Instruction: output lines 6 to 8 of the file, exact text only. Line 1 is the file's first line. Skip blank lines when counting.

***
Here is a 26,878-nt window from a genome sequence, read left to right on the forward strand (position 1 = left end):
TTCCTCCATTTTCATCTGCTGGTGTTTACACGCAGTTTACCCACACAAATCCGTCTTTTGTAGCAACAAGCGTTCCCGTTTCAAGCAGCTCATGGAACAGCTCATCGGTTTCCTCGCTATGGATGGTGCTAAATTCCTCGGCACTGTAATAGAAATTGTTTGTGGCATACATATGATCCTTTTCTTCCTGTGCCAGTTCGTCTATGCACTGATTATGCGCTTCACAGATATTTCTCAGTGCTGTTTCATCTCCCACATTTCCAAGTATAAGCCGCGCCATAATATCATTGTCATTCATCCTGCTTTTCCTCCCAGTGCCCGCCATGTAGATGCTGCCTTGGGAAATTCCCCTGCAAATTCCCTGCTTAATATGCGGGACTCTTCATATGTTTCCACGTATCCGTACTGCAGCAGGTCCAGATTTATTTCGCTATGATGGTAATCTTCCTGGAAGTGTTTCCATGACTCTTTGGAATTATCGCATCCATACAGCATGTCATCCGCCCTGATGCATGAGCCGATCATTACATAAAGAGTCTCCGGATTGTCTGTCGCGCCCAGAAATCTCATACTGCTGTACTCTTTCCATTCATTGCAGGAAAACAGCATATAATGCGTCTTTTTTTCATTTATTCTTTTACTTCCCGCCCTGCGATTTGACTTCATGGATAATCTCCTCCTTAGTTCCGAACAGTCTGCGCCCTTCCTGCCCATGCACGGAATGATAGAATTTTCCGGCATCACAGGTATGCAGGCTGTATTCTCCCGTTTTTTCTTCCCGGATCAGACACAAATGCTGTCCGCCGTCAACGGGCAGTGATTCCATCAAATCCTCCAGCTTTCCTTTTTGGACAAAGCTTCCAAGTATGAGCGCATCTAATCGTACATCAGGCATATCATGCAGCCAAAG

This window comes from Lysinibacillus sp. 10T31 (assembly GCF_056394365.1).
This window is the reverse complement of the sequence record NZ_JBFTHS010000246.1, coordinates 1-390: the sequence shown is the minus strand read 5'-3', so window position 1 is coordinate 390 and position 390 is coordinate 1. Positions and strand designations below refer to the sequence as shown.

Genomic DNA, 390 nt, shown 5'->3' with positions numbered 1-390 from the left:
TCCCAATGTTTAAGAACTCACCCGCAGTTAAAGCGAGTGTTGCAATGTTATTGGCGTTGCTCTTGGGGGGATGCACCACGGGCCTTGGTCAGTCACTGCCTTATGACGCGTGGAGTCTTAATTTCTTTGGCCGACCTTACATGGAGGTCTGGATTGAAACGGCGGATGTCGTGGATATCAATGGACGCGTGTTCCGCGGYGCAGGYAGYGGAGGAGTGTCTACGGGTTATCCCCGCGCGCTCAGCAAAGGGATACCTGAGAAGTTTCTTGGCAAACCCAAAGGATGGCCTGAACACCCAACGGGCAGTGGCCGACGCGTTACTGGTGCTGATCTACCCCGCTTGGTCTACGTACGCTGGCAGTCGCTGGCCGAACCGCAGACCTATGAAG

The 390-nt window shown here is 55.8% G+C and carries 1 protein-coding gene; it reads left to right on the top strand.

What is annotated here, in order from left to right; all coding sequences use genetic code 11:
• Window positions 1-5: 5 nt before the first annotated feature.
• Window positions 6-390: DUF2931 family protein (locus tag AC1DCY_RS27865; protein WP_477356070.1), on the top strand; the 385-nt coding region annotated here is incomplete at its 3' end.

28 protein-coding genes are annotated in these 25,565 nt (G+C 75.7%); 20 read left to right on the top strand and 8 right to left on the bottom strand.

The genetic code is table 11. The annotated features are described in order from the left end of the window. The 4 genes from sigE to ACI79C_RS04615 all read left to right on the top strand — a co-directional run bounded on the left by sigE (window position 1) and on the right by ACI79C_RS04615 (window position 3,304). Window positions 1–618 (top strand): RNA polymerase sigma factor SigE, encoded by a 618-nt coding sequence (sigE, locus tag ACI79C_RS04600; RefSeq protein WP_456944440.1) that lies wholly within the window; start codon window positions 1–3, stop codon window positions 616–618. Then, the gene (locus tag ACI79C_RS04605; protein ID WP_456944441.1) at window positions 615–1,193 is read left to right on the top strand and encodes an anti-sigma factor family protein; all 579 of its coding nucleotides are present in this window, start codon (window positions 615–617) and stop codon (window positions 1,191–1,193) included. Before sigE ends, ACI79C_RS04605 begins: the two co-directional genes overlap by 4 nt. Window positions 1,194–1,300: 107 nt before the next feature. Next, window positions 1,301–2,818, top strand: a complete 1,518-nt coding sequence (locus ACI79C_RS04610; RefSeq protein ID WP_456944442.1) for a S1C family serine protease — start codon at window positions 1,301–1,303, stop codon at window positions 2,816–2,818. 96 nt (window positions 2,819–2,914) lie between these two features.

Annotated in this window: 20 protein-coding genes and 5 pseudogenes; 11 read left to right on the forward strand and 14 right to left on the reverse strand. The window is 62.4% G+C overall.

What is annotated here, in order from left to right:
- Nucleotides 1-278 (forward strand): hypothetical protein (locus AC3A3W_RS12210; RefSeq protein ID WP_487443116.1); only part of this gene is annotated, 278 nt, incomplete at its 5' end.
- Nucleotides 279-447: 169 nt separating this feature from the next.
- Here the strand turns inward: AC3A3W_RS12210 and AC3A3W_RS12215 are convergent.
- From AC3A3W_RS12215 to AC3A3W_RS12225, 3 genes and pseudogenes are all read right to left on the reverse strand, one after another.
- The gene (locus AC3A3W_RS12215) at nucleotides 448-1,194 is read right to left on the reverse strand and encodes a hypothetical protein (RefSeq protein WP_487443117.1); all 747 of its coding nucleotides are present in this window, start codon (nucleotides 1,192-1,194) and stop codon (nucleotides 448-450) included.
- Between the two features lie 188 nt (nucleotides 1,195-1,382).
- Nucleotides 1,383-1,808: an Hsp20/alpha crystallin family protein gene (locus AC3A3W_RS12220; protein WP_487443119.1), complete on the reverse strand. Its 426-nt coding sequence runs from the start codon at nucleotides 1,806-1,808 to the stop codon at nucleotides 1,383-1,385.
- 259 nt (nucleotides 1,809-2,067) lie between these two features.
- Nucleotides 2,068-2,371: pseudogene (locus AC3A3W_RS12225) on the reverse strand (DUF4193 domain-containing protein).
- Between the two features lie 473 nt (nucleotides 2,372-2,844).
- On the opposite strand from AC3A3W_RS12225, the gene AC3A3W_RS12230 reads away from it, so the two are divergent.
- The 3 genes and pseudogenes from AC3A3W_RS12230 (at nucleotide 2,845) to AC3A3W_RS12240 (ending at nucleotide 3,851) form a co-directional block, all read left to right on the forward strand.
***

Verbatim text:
TCCCAATGTTTAAGAACTCACCCGCAGTTAAAGCGAGTGTTGCAATGTTATTGGCGTTGCTCTTGGGGGGATGCACCACGGGCCTTGGTCAGTCACTGCCTTATGACGCGTGGAGTCTTAATTTCTTTGGCCGACCTTACATGGAGGTCTGGATTGAAACGGCGGATGTCGTGGATATCAATGGACGCGTGTTCCGCGGYGCAGGYAGYGGAGGAGTGTCTACGGGTTATCCCCGCGCGCTCAGCAAAGGGATACCTGAGAAGTTTCTTGGCAAACCCAAAGGATGGCCTGAACACCCAACGGGCAGTGGCCGACGCGTTACTGGTGCTGATCTACCCCGCTTGGTCTACGTACGCTGGCAGTCGCTGGCCGAACCGCAGACCTATGAAG

The 390-nt window shown here is 55.8% G+C and carries 1 protein-coding gene; it reads left to right on the top strand.

What is annotated here, in order from left to right; all coding sequences use genetic code 11: